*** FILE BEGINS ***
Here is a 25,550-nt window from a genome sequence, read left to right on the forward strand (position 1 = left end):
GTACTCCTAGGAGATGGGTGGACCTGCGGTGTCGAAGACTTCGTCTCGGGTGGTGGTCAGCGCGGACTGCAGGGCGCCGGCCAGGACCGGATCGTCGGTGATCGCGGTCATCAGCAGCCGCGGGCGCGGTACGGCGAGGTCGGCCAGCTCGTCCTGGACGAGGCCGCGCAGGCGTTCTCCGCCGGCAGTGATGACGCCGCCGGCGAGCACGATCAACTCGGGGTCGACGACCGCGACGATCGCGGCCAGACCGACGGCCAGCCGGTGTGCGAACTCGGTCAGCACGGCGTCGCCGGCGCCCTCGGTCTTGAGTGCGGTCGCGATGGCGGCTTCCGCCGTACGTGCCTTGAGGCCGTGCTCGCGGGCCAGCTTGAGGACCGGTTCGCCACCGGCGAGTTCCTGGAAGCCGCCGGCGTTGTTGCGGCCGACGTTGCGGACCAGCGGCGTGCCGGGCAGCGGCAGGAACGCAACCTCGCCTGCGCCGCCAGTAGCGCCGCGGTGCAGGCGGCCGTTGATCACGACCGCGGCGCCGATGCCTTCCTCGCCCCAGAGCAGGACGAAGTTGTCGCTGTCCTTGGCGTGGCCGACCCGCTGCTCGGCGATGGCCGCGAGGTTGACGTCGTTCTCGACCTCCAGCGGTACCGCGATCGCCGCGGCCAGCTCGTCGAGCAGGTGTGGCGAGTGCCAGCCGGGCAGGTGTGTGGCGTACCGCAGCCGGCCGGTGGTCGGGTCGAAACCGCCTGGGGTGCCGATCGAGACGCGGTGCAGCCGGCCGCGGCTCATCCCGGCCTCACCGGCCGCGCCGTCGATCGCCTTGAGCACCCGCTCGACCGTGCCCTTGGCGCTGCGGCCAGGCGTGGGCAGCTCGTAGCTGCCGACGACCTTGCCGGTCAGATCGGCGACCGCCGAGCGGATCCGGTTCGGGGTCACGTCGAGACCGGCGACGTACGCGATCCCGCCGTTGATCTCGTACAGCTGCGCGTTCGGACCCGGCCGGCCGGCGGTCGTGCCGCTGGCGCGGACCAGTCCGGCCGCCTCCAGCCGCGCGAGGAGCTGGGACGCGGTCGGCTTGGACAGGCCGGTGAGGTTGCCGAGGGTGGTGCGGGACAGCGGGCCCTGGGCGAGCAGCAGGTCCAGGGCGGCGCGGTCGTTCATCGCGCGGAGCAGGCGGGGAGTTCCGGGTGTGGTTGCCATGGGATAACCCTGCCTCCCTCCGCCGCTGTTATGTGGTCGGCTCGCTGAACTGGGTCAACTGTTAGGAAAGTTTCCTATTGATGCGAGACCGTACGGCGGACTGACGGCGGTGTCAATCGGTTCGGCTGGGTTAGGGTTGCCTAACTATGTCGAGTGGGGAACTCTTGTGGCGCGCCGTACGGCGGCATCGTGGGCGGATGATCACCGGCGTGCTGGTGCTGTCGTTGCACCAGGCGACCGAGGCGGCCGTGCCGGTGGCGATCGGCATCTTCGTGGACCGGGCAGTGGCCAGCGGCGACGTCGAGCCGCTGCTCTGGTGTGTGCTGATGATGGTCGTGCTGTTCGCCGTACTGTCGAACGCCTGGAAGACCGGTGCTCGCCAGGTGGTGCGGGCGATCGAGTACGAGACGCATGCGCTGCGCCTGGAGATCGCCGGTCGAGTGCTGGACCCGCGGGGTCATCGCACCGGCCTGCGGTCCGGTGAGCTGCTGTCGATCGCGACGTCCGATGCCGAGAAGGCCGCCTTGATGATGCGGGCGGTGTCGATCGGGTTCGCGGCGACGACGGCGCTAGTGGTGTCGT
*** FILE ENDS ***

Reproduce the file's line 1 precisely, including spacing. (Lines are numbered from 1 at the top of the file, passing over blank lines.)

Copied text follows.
Here is a 25,550-nt window from a genome sequence, read left to right on the forward strand (position 1 = left end):